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From Wikipedia, the free encyclopedia
|— Municipality —|
|View of the Puerta de Jerez, the traditional entrance to the old city centre.|
|Location in the province of Cádiz|
|Coordinates: 36°1′N 5°36′WCoordinates: 36°1′N 5°36′W|
|Comarca||Campo de Gibraltar|
|• Mayor||Juan Andrés Gil García (2011) (People's Party[PP])|
|• Total||419.67 km2 (162.04 sq mi)|
|Elevation||7 m (23 ft)|
|• Density||42.3976/km2 (109.809/sq mi)|
|Time zone||CET (UTC+1)|
|• Summer (DST)||CEST (UTC+2)|
|Dialing code||(+34) 956|
During the Roman period, Tarifa was known as Julia Transducta (also known as Julia Joza, or just Transducta). Tarifa name was given after the attack of Tarif bib Malik in 710, a slave of Musa bin Nusayr, Pliny the Elder's Mellaria town probably is also Tarifa. The city was also known as the place where citizens of Zelis (near Tingis) resettled. The village of Bolonia near Tarifa was also populated in Roman times (called Baelo Claudia). Roman ruins still exist near the village today.
After the Islamic conquest of southern Spain, the city was fortified starting from the 10th century. Later Tarifa was held by the taifa of Algeciras (1031) and by that of Seville (1057), and subsequently by the Almoravids. After the latter's fall, it lived a short period under another taifa of Algeciras (1231), until becoming part of the Kingdom of Granada. In 1292 it was conquered by Sancho IV of Castile, and two years later it resisted a siege by North African Islamic troops. The town resisted another siege in 1340 from Moroccan troops, eventually leading to the Battle of Río Salado.
In 1514 it become the seat of marquisate including also Bornos, Espera and Alcalá de los Gazules. In the course of the Peninsular War, Tarifa was besieged by French troops on 20 December 1810, and again on 18 October 1811.
Tarifa is sometimes credited with being the origin of the word "tariff, since it was the first port in history to charge merchants for the use of its docks, but other sources point to the Arabic word ta'rïf, as the origin. The name "Tarifa" itself is derived from the name of the Berber warrior, Tarif ibn Malik.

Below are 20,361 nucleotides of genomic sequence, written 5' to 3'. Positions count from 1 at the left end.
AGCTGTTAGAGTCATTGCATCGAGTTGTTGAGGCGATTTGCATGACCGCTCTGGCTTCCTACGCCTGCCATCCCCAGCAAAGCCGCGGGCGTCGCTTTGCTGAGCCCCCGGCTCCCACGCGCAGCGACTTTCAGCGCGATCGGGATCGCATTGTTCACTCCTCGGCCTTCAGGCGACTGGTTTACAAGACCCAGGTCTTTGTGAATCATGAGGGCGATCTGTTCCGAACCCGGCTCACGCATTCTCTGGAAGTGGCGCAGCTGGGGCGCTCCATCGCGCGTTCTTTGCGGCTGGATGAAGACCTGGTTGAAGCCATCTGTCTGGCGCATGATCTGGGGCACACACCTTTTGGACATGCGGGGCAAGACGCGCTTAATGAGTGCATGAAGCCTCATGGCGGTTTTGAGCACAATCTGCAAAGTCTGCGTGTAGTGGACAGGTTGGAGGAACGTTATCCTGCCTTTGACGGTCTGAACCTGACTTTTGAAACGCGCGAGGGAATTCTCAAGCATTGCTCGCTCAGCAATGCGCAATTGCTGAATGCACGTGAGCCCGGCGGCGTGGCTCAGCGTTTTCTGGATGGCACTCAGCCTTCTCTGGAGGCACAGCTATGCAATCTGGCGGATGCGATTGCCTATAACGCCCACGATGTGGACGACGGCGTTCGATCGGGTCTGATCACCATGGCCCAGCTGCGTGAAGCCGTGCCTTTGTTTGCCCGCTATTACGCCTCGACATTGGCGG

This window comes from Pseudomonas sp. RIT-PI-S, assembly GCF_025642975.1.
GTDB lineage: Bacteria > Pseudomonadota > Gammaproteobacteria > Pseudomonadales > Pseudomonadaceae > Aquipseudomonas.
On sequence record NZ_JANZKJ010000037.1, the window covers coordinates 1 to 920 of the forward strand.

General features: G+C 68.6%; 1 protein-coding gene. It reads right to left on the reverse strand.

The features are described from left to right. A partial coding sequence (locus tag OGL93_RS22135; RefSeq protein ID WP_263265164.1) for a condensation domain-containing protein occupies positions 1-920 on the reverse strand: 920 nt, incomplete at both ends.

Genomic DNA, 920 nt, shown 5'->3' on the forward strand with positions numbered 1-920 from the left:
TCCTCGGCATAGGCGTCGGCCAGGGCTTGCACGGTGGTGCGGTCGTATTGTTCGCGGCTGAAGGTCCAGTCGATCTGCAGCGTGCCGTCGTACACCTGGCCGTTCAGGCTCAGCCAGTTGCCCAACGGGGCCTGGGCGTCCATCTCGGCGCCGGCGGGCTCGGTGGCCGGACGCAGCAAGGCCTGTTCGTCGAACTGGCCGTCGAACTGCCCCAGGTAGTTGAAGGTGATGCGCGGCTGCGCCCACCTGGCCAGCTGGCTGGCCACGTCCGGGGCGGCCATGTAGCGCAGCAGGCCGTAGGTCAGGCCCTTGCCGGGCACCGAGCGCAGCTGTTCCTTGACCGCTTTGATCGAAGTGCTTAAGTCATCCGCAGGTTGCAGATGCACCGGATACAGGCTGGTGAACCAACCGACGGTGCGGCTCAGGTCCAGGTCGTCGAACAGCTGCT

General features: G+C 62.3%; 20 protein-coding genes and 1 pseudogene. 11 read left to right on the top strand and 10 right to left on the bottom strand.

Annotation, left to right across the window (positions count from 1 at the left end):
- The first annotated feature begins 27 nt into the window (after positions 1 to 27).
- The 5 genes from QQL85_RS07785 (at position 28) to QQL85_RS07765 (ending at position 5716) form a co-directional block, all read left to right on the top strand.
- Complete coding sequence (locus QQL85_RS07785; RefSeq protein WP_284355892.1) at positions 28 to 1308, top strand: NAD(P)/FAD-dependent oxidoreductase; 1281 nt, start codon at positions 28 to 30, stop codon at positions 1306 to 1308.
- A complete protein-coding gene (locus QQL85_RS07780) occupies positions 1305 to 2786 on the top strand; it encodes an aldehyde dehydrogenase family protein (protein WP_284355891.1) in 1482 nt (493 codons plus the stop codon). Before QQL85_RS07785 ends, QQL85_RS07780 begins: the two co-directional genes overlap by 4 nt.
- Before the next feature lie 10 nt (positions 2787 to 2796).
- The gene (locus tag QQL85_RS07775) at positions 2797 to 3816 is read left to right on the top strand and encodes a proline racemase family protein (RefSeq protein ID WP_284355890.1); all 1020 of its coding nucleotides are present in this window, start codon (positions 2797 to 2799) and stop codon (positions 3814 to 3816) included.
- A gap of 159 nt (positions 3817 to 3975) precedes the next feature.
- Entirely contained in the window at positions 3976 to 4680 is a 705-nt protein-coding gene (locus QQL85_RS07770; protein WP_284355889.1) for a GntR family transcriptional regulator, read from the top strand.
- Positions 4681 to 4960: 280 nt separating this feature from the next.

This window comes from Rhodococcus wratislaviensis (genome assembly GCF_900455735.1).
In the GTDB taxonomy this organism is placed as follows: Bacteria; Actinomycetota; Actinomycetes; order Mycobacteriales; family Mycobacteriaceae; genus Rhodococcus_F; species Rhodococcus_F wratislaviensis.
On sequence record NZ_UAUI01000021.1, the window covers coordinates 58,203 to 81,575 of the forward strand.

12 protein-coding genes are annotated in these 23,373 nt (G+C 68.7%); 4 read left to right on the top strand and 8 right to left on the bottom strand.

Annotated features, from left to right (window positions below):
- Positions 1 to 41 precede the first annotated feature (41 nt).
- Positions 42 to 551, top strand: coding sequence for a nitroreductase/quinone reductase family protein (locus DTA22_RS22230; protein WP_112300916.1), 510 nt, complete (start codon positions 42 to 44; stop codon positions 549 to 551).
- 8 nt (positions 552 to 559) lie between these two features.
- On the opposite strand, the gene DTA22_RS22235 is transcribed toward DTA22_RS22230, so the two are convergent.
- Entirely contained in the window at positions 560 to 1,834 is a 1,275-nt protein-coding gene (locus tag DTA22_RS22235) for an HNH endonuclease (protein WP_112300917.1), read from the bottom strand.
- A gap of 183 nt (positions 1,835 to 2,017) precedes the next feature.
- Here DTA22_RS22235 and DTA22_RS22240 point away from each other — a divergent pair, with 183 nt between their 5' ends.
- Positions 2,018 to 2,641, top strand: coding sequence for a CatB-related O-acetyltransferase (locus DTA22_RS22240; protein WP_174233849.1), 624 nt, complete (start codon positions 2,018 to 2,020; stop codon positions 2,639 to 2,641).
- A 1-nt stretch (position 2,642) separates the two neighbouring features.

Main sights
Sunshine in Punta Paloma beach. Historical landmarks of the city include:
- the well-preserved Guzman castle, near the port, built by order of caliph Abd-ar-Rahman III (960). Annexed are the Guzmán el Bueno Tower (13th century) and the church of St. Mary, on the site of a former mosque
- remains of the medieval walls. Of three gates once existing, today only the Puerta de Jerez (13th century) has survived
- Church of St. Matthew, built in the early 16th century in Gothic style, also over a former mosque. The façade was redesigned by Torcuato Cayón de la Vega in 1774.
- The ruins of the Roman city of Baelo Claudia, located nearby.
Tarifa is a renowned place to watch migrating birds, in particular the storks which cross the Straits of Gibraltar in spring and autumn. Also whale and dolphin watching can be done on the 14 kilometer wide Straits.
Tarifa is renowned for its African film Festival, whose first edition took place in 2004.
There are regular ferry services between Tarifa and Tangier and bus services between Tarifa and Algeciras, about 20 km to the northeast, and Seville about 200 km to the north.
Tarifa features a Mediterranean climate with Oceanic influences, with warm summers and very mild winters. Rain is concentrated in winter, with the summers being largely dry. Because of its proximity to the Atlantic Ocean, precipitation in the wet period is quite high; monthly averages exceed 80mm in the two wettest months, December and January. The influence of the ocean has the additional effect of creating a very small annual variation in temperature. Winters are much warmer than those of continental Spain - a phenomenon also due to its southerly location - and summers are less hot than those of other areas of southern Spain - the average daily high in the hottest month, August, is only 24°C, significantly cooler than the temperatures experienced further inland in the Guadalquivir valley, and also a little cooler than those felt further East along the Mediterranean coast in places such as Málaga and Almería.
|[hide]Climate data for Tarifa|
|Average high °C (°F)||15.3 |
|Daily mean °C (°F)||13.4 |
|Average low °C (°F)||11.4 |
|Precipitation mm (inches)||83 |
|Avg. precipitation days (≥ 1 mm)||8||8||6||7||4||2||0||0||2||6||7||10||60|
|Source: Agencia Estatal de Meteorología|
From Wikipedia, the free encyclopedia
| Bouelles |
|Location within Upper Normandy region [show]|
|Elevation||89–234 m (292–768 ft) |
(avg. 160 m or 520 ft)
|Land area1||7.99 km2 (3.08 sq mi)|
|- Density||29 /km2 (75 /sq mi)|
|INSEE/Postal code||76130/ 76270|
|1 French Land Register data, which excludes lakes, ponds, glaciers > 1 km² (0.386 sq mi or 247 acres) and river estuaries.|
|2 Population without double counting: residents of multiple communes (e.g., students and military personnel) only counted once.|
Bouelles is a commune in the Seine-Maritime department in the Haute-Normandie region in northern France.
A farming village situated in the valley of the Béthune River in the Pays de Bray, some 20 miles (32 km) southeast of Dieppe, at the junction of the D7 and the D1314 roads.
|From the year 1962 on: population without double counting—residents of multiple communes (e.g. students and military personnel) are counted only once.|
 Places of interest
- The church of St.Martin, dating from the sixteenth century.
- The sixteenth century chateau.
- An ancient stone cross.
 See also
 External links
- Bouelles on the Quid website (French)